January 2, 2018 Cannibal Farm (Movie Review)
Set to be released to VOD platforms on January 2nd Cannibal Farm is one of the newest films from High Octane Pictures. An early entry to the Horror genre in 2018, the film stars Kate Marie Davies (The Antwerp Dolls 2015, Deadman Apocalypse 2016), Barrington De La Roche (The Throne 2015, London Fields 2017), David Lenik (Deadman Apocalypse 2016, Winterskin 2018), Rowena Bentley (Eat the Rich 1987, Winterskin 2018), Toby Wynn- Davies (Dogged 2017, Waste 2018) and Peter Cosgrove (Gaelic King 2017, Grainne Uaile 2018). This multiple massacre, chainsaw-toting Horror offering is brought to you by Charlie Steeds, who not only directed the slice-and-dice flick but also wrote it as well. Steeds is known for his previous work on Deadman Apocalypse as well as the upcoming Winterskin.
In this gruesome Thriller, a family out on vacation looking for the ultimate outdoor experience encounter more than what they bargained for. With nowhere to go and no one to help them, they are left to fend for themselves in a bloody game of desperate survival. Of course the pertinent question here is who will be the one to make it out alive?
One thing that has to be mentioned when talking about Cannibal Farm is that not only is it a combination of some of the most sadistic and gut-wrenching films to ever grace the silver screen, it also possesses some of the most intense emotion to grace the screen in a long while. It is a raw and animalistic film, yet it is also filled with a strange and unusual kind of compassion.
Normally movies like Cannibal Farm are grizzly and not for the faint of heart, but this film hits many nerves besides the ones that associated with unhinged violence and sadistic brutality. For a moment, this movie tugs at the heart-strings, if you will. This fact might sound completely absurd when it comes to a Horror movie showcasing a cannibalistic family, but it is true: during some really intricate scenes, you really feel for and sympathize with the characters at hand.
Not only does this movie send you on a emotional roller coaster, but it has some really gory and straight-up gnarly death scenes, as well. What makes the kill scenes especially great is the lead-up to these gruesome events that take place during Cannibal Farm. After all, who doesn’t love a good cannibalistic scene or two in a Horror movie? Of course it helps when the eating of humans has a part to play, aside from simple shock value. Clearly, this is a film that is not only gut-wrenching to watch at times, especially for those of you that are more sensitive to the ritual of flesh mastication, but it can also be heart-wrenching. Again, the content embedded in this great script makes this possible.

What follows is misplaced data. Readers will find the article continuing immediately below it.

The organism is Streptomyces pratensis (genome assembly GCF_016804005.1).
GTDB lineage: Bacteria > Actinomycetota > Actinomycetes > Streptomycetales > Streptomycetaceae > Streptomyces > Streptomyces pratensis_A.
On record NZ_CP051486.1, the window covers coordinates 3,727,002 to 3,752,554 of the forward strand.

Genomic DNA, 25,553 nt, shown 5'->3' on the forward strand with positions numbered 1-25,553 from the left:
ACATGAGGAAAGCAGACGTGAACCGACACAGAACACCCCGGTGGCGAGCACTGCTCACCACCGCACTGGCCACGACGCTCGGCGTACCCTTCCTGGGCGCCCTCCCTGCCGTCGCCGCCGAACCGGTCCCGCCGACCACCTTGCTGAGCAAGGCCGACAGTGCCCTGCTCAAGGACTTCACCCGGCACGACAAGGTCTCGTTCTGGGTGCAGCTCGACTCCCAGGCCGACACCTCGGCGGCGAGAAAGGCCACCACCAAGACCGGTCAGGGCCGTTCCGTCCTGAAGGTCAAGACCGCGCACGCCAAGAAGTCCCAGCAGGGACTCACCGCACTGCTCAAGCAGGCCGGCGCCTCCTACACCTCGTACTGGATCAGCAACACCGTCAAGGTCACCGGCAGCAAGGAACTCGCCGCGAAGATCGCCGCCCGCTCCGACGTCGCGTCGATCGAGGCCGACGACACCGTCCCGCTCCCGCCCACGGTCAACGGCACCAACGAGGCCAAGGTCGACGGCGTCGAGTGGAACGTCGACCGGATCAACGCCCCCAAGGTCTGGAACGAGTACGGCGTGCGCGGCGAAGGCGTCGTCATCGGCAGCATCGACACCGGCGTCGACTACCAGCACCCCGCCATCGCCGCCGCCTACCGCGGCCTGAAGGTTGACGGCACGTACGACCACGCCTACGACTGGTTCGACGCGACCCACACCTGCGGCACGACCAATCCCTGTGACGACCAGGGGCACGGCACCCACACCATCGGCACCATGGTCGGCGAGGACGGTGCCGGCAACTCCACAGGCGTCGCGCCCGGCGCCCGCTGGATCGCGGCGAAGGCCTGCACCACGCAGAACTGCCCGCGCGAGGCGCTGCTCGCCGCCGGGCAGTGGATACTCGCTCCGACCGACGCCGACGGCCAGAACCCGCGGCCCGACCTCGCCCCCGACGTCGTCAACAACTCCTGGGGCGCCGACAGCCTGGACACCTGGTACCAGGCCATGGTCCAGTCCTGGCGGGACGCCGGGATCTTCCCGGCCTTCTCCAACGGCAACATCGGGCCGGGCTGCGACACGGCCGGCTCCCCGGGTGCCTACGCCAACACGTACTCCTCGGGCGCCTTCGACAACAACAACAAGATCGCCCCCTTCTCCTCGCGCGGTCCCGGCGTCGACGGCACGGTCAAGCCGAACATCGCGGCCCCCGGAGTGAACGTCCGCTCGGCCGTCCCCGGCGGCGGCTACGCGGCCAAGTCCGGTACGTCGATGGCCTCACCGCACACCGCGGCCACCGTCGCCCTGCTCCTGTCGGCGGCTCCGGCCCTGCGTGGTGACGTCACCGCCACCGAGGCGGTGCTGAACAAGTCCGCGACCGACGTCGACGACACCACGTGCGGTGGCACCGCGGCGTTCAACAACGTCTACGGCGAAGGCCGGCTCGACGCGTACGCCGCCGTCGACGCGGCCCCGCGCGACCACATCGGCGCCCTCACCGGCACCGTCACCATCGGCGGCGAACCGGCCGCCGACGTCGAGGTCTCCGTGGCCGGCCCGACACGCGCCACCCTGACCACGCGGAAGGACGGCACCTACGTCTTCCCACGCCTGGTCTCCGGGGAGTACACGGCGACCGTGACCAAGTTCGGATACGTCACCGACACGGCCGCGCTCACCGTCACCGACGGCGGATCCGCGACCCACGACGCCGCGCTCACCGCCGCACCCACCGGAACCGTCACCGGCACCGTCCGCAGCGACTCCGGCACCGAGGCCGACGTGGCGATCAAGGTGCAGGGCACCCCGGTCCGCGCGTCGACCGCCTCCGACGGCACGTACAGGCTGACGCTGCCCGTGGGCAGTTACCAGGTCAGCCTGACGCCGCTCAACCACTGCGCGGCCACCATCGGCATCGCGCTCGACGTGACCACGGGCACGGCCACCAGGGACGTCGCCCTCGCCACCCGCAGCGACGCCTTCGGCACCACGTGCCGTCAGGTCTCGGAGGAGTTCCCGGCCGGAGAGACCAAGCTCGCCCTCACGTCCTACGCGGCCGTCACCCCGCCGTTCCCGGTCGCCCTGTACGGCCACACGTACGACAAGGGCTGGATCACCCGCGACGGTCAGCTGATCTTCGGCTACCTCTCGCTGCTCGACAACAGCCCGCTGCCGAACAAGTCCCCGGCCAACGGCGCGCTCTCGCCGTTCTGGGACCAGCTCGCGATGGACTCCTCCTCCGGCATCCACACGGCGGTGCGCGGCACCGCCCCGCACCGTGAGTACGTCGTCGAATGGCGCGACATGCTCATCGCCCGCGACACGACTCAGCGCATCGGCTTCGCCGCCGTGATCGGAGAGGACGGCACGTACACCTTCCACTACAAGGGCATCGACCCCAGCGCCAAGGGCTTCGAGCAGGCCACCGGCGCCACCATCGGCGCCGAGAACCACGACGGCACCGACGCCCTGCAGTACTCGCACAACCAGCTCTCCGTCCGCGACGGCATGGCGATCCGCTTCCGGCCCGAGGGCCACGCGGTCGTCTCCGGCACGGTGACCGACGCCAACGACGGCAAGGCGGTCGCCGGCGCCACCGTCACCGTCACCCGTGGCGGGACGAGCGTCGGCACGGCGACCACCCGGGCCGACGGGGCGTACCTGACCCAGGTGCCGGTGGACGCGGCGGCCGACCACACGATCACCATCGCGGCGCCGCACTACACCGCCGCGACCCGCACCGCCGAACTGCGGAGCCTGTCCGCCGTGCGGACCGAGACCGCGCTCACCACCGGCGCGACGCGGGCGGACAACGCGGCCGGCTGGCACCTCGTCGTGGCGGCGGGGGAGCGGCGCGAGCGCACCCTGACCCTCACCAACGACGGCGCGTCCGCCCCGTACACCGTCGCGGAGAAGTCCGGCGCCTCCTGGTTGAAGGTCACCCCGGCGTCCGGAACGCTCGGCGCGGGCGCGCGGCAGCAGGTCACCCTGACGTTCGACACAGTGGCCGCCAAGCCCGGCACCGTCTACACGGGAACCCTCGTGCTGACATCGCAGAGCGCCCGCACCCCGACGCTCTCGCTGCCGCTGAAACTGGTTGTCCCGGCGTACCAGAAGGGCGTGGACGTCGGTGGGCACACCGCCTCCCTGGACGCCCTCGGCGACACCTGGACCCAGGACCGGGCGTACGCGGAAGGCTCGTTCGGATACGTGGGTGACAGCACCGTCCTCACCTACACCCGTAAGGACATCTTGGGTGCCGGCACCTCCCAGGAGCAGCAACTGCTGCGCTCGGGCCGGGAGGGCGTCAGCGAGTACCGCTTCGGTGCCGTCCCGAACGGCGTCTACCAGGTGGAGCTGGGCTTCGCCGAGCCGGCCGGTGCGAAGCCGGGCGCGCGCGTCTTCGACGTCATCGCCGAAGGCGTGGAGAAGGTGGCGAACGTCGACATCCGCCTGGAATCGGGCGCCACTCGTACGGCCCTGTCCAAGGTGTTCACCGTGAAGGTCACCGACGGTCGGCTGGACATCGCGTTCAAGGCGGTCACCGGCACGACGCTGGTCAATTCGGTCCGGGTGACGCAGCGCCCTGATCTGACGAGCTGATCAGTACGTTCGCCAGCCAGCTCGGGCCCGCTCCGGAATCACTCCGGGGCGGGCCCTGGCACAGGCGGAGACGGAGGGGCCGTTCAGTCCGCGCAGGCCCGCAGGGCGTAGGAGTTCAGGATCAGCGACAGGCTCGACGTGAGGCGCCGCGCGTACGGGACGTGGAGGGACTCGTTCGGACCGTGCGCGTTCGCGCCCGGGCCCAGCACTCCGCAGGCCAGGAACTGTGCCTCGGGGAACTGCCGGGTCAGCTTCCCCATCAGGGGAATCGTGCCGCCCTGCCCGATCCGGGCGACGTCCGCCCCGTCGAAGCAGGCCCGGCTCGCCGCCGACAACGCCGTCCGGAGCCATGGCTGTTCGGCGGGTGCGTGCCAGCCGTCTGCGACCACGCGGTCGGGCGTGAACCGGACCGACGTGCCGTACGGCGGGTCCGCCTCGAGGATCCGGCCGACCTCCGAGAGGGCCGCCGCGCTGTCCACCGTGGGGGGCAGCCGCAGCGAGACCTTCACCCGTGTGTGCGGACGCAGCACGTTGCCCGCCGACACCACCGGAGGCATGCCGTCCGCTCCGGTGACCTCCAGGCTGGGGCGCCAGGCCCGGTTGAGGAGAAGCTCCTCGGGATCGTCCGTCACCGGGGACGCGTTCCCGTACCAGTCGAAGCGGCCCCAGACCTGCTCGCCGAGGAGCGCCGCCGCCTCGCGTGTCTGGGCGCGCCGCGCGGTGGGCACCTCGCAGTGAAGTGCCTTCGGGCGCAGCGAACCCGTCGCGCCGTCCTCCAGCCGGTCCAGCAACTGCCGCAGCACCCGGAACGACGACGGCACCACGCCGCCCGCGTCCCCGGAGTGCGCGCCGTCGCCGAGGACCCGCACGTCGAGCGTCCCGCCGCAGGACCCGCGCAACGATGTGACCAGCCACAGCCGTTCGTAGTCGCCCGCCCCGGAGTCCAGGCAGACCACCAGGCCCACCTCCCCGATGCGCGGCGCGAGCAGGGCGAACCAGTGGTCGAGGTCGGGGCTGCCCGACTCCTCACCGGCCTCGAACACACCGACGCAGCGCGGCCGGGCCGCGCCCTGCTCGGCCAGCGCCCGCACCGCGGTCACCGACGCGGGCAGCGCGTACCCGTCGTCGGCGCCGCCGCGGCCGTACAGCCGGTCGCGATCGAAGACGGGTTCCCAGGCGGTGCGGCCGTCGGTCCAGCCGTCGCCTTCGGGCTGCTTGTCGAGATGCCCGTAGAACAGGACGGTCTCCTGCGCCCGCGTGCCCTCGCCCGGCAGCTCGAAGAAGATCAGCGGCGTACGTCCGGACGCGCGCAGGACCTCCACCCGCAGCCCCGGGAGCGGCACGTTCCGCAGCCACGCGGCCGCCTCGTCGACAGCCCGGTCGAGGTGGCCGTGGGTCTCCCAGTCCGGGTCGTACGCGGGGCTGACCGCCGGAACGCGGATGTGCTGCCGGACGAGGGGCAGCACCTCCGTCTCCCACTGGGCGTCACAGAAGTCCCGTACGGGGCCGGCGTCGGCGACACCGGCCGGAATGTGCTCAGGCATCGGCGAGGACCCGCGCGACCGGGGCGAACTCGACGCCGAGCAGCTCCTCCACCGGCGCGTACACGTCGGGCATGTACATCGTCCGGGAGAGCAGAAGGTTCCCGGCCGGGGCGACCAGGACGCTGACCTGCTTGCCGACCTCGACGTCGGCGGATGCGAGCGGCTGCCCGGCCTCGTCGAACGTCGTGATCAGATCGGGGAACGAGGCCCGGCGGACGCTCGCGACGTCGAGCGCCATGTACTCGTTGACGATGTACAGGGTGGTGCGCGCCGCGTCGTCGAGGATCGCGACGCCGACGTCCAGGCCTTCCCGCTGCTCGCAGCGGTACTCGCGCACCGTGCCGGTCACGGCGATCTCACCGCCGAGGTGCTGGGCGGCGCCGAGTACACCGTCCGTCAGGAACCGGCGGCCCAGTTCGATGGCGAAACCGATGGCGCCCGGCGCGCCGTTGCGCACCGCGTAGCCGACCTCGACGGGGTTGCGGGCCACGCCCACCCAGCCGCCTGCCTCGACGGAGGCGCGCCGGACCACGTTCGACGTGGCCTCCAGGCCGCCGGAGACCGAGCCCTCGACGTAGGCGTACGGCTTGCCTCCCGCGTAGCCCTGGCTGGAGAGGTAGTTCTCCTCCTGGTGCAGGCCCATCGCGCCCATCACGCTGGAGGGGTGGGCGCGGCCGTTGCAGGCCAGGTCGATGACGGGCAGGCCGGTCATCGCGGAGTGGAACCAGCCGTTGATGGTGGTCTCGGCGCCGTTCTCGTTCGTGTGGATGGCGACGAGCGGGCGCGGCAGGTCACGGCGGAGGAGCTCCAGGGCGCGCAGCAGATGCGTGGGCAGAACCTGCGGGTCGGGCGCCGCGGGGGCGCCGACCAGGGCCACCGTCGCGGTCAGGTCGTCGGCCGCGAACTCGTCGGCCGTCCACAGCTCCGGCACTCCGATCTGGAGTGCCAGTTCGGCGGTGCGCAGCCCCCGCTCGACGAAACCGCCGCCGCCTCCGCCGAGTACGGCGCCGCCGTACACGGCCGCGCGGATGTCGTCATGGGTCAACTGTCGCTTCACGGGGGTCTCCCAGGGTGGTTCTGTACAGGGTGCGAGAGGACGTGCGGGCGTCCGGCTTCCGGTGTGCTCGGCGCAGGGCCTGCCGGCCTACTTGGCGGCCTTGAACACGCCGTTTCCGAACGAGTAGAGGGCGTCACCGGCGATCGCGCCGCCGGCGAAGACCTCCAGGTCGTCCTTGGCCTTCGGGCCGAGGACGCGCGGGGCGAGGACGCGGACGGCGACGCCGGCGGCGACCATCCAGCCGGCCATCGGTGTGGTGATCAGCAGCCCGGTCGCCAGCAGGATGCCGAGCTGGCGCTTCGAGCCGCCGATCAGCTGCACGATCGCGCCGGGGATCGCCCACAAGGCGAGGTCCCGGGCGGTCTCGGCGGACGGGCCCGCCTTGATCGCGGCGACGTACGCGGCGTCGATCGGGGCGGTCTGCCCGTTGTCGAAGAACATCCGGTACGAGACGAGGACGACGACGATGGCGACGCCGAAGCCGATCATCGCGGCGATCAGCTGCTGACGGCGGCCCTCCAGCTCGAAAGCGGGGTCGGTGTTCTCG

Most of us Horror fans grew up watching your everyday slice and dice, chop ’em up and serve them to the unsuspecting passersby type movies in our twisted teen years. Which, lets face it, if any of us are amused by the aforementioned activities, we cannot be at fault for being completely normal. So those of us weirdos who know and love flicks like 1980’s Motel Hell, 1974’s The Texas Chainsaw Massacre, and the more modern cult classics like 2003’s House of 1,000 corpses will adore Cannibal Farm, which happens to be all of these classics rolled into one. There are farms and murder, family and vengeance, mayhem and carnage, and let’s not forget a little bit of chainsaw action and pitchfork play.
One of the best elements of any film are its actors: these are the people that are at the very core of what the audience feels and reacts to; they sell the plot, no matter how insane, to the viewer. The ensemble cast of Cannibal Farm do a killer (pun intended) job of relaying the story here and portraying the vast array of emotions inherent in their characters’ situations. In fact, there is no need to single out any one cast member when they have all managed to pull their own weight without hesitation, creating a solid and enjoyable, if terrifying, tale. More than likely the key to get a cast to work at this magnitude is familiarity and being comfortable in their environment, and with many of these actors having worked together previously, as well as with director Steeds, circumstances appear to have been ripe for harvesting the very best performances from the cast; which, in turn, makes for a great picture.
A bloody good slice and dice, murderous mastication-fest, Cannibal Farm had some of the best Horror elements that have been decidedly overlooked and lacking in films of recent years. With its feet planted in devious good times of the past (think The Texas Chainsaw Massacre and House of 1,000 corpses), this is a truly great film for die-hard Horror fans and a killer beginning to 2018. For these reasons, CrypticRock gives Cannibal Farm 4 out 5 stars.